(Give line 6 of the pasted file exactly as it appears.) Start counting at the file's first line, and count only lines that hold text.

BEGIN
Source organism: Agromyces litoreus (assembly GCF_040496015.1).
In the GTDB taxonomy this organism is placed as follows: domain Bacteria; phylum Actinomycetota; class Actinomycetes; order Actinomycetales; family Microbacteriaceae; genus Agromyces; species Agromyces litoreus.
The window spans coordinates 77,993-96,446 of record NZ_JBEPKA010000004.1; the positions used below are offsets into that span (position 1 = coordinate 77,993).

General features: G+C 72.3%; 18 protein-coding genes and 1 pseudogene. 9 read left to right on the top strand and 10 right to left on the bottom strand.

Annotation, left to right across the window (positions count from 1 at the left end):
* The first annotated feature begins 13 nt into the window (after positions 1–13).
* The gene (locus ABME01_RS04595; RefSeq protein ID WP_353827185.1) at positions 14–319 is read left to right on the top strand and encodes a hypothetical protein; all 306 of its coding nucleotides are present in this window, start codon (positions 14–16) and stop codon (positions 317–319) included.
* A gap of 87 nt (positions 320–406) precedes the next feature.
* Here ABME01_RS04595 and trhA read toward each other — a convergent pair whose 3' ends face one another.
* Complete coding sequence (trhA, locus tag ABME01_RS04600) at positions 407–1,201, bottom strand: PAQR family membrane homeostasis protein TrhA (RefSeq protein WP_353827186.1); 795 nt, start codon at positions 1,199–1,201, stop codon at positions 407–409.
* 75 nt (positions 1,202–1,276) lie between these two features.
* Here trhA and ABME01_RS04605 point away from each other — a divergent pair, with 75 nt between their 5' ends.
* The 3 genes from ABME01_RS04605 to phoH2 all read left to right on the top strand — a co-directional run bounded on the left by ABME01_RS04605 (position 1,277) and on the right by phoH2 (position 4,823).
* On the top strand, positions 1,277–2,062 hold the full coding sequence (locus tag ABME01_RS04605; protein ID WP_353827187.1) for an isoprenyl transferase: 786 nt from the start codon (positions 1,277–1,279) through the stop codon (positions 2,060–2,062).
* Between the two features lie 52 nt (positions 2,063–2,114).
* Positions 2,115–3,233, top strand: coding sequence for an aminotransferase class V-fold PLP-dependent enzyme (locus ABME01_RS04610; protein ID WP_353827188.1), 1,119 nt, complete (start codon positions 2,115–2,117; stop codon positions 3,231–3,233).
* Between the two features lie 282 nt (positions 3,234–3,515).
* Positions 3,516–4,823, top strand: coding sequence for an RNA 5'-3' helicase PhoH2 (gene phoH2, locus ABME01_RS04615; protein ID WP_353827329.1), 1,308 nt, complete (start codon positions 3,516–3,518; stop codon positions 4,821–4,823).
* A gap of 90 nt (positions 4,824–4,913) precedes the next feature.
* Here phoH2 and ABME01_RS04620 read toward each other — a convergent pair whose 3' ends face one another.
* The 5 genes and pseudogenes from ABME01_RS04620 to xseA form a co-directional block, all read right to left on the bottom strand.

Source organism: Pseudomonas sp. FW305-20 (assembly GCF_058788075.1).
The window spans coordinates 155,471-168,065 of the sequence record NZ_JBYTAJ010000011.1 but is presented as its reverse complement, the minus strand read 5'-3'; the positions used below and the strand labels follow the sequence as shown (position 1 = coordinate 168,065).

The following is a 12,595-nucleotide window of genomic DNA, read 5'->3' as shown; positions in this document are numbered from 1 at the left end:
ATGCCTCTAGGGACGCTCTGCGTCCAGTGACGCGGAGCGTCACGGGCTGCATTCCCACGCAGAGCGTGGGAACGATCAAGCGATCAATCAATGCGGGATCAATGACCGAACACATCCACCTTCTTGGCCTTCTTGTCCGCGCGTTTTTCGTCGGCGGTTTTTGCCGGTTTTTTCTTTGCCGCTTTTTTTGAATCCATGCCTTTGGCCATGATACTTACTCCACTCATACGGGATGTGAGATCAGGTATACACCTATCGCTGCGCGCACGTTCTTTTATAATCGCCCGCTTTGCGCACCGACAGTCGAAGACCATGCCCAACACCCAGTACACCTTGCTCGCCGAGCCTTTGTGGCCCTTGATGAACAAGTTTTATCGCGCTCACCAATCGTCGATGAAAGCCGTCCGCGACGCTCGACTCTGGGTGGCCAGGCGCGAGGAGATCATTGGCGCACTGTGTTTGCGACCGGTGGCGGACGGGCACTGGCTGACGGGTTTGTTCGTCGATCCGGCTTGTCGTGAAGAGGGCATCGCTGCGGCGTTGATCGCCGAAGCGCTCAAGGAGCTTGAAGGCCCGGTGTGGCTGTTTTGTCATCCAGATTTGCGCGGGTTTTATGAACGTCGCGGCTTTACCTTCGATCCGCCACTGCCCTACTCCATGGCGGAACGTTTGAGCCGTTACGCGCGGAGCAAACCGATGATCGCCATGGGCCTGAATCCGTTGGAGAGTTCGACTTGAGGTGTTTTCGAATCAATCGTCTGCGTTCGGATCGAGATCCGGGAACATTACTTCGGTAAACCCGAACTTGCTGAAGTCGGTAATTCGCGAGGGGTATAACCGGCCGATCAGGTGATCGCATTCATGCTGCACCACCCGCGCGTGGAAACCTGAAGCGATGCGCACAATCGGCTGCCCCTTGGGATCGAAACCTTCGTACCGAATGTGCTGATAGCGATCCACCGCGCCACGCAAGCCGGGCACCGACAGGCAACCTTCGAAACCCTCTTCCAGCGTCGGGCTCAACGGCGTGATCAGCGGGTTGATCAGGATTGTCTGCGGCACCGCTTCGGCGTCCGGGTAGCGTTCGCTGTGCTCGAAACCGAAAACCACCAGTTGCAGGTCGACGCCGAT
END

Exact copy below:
* The first annotated feature begins 13 nt into the window (after positions 1–13).